Kris Elam, a U.S. history teacher in the district, is nervously waiting for the May 7 board meeting to find out if her pink slip becomes a permanent layoff. In an April 28 interview, Elam explained the cost of pink slips in human terms.:

“One big problem is I am single and have a mortgage. Many of my colleagues who might be laid-off have partners who can help them with money or health benefits. I don’t have anyone to fall back on. What am I going to do, move in with my mother?” Four times in the last five years she has received a pink slip.

If Elam is laid-off she loses her health benefits at the end of June and “even if the budgetary problems get better and I am hired back in July, I won’t receive a paycheck until the end of September.”

Personal stories like Elam’s might account for this additional fact taken from the state legislature’s report: “Reductions to school districts' budgets over the past five years have resulted in a sharp decline in the teacher workforce, with the number of full–time teachers decreasing by 32,000 since 2007–08.”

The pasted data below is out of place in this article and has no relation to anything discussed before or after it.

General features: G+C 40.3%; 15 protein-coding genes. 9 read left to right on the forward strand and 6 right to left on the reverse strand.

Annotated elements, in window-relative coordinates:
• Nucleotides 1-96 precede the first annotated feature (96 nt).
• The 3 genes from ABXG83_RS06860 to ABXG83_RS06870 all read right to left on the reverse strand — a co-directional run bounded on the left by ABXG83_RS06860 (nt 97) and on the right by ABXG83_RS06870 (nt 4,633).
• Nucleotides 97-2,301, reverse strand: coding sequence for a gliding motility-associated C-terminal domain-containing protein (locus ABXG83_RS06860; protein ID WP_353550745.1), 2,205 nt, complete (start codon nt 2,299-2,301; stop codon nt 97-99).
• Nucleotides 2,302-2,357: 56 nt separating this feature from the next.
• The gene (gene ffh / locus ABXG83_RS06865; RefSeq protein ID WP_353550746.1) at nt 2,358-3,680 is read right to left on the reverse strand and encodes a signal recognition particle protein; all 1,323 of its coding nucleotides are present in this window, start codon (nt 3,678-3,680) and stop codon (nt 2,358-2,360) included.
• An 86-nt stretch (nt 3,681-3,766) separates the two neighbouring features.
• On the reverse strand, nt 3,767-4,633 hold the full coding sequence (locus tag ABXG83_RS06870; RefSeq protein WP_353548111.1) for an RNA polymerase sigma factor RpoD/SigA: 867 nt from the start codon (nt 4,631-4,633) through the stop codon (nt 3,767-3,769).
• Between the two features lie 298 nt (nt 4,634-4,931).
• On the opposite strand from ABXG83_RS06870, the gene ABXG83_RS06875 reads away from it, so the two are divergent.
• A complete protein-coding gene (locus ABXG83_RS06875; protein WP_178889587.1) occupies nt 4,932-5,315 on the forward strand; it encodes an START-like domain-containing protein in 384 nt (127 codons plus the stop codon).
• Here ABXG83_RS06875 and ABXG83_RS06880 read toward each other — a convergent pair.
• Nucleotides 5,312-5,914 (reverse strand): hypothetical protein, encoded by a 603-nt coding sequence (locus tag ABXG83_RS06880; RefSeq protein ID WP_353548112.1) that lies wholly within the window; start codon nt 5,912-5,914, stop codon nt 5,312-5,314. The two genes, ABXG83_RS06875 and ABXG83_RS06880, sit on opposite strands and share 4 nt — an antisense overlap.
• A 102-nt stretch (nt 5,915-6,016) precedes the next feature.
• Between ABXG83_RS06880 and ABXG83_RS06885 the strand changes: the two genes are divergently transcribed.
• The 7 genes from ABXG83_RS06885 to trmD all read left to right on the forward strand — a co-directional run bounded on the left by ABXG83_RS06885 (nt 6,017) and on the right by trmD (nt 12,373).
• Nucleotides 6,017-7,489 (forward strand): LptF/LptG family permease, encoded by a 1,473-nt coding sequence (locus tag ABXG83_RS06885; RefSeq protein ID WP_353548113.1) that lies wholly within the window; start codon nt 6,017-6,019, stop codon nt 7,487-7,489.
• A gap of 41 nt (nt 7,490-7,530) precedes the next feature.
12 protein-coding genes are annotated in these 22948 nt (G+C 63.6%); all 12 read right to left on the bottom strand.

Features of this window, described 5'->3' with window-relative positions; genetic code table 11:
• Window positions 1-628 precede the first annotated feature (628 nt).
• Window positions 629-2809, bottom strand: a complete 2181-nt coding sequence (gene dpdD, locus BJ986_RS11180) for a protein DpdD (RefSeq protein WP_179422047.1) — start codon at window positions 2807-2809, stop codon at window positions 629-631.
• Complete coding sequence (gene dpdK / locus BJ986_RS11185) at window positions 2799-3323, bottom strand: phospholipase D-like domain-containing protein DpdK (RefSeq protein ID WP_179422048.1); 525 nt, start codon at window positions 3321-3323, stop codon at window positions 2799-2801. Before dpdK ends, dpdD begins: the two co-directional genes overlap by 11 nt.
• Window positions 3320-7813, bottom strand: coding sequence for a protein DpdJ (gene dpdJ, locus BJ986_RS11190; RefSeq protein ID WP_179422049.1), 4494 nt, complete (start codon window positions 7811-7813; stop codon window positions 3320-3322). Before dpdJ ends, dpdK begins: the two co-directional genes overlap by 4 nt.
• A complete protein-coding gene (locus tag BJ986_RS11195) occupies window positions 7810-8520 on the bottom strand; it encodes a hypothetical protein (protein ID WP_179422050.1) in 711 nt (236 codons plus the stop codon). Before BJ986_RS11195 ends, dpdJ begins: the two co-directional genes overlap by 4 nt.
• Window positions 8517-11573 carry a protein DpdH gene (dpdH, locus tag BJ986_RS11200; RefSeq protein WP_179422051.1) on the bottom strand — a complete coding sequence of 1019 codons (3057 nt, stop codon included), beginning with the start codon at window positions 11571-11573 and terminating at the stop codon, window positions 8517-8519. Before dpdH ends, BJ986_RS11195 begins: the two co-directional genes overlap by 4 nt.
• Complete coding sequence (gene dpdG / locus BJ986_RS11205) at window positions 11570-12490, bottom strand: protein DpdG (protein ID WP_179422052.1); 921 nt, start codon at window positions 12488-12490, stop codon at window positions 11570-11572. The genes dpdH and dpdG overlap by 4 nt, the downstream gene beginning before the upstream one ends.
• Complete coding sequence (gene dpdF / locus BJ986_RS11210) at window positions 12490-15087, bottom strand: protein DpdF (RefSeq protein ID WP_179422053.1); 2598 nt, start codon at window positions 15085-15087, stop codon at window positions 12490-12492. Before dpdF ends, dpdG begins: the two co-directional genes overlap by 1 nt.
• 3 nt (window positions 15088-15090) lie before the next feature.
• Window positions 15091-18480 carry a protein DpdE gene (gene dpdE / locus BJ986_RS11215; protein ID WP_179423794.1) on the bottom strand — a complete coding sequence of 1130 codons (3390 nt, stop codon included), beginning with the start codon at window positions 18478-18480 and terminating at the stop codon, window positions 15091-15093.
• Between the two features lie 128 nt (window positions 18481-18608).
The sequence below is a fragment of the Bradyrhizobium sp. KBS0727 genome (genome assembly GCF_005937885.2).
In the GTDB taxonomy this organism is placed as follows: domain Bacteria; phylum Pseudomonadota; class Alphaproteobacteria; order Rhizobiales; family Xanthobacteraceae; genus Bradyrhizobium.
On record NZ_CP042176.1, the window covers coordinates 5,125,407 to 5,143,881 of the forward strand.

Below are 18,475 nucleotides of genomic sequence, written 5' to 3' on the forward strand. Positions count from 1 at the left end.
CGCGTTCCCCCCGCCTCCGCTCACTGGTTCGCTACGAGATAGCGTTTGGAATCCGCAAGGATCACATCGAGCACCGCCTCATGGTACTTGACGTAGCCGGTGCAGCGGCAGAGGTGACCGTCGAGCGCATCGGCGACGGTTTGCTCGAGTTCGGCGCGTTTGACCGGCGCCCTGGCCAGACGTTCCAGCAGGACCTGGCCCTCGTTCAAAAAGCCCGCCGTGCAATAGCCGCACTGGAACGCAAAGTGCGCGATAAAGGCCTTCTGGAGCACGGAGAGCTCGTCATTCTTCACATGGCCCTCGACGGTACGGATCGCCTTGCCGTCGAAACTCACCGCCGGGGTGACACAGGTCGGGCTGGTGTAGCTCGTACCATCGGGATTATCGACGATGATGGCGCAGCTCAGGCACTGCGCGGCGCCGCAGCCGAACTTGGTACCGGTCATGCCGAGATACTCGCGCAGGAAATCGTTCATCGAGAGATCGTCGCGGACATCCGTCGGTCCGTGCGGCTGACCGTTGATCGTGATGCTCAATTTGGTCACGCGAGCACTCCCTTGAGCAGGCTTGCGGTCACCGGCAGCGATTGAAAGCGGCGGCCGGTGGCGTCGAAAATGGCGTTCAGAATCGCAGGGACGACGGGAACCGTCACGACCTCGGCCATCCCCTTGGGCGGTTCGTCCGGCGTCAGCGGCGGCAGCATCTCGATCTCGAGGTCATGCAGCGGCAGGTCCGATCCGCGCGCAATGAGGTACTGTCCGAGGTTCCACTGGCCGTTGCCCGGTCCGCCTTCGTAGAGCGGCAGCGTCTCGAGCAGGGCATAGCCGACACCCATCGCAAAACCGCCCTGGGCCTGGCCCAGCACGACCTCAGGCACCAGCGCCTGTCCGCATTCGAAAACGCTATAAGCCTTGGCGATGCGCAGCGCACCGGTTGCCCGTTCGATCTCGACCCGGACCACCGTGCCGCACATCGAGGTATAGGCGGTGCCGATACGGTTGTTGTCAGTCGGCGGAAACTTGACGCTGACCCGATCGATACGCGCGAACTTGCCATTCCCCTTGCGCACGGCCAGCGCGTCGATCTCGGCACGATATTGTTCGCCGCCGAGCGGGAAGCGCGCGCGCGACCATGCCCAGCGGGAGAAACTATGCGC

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Like many school districts in California, Sweetwater Union High School District has been hit hard, financially. In anticipation of a $20 million shortfall, in March the district sent out over 200 pink slips to teachers, librarians, and counselors. But do pink slips aggravate the district’s financial situation?

The California Legislative Analyst’s Office released a report last month that gives taxpayers an understanding of the cost of pink slips. The report states: “Our survey indicates that districts on average spend roughly $700 per–noticed teacher, with the largest costs relating to district personnel and legal activities. With the cost estimates derived from our survey, we estimate that districts spent about $14 million statewide on layoff-related costs in 2010–11.”